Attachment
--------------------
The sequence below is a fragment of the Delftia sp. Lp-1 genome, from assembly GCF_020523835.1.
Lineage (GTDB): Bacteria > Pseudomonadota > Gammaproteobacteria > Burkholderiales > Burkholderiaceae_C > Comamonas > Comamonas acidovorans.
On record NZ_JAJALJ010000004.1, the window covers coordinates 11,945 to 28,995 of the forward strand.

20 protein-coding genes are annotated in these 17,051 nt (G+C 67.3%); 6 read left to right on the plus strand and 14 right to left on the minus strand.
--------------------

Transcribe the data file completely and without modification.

The sequence below is a fragment of the Delftia sp. Lp-1 genome, from assembly GCF_020523835.1.
Lineage (GTDB): Bacteria > Pseudomonadota > Gammaproteobacteria > Burkholderiales > Burkholderiaceae_C > Comamonas > Comamonas acidovorans.
On record NZ_JAJALJ010000004.1, the window covers coordinates 11,945 to 28,995 of the forward strand.

20 protein-coding genes are annotated in these 17,051 nt (G+C 67.3%); 6 read left to right on the plus strand and 14 right to left on the minus strand.